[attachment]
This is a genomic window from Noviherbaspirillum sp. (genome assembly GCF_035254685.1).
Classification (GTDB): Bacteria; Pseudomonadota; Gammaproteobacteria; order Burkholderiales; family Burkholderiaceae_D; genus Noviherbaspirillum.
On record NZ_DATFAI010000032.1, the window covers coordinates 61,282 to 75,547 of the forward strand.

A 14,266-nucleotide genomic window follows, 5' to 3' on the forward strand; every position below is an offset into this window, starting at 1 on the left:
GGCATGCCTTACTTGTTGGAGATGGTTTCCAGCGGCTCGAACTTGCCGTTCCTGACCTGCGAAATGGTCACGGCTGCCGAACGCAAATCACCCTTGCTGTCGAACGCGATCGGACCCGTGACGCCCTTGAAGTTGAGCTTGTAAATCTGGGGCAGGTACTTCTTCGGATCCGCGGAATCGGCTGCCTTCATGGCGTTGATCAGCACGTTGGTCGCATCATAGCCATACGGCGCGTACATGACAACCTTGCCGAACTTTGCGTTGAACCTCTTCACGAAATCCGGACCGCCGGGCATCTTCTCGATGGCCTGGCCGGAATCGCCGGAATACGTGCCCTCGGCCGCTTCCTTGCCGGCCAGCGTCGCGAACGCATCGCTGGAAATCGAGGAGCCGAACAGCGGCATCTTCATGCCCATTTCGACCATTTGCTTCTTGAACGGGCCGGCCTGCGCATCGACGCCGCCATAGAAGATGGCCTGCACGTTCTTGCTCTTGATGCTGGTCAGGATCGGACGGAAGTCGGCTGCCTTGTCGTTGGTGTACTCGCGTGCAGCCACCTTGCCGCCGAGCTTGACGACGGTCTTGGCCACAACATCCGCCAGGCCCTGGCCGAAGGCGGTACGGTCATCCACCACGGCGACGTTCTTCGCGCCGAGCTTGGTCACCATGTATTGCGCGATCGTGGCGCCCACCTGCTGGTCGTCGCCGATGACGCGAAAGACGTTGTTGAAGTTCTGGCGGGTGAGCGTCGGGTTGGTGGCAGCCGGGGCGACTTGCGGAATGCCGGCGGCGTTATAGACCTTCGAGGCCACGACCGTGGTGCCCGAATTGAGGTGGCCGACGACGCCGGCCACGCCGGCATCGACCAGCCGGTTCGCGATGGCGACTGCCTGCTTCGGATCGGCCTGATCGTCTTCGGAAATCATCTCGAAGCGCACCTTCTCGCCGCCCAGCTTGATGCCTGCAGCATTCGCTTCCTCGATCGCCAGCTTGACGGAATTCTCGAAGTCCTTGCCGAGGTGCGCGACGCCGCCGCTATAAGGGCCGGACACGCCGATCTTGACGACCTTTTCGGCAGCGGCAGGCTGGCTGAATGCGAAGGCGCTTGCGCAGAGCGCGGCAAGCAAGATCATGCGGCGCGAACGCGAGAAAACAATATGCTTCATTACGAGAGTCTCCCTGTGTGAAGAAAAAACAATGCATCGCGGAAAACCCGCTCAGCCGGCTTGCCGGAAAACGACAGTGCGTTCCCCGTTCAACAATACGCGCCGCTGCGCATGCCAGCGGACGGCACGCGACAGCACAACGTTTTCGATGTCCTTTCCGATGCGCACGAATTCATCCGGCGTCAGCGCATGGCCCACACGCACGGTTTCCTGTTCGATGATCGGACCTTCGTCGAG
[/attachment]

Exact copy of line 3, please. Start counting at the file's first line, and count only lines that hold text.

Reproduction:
On record NZ_DATFAI010000032.1, the window covers coordinates 61,282 to 75,547 of the forward strand.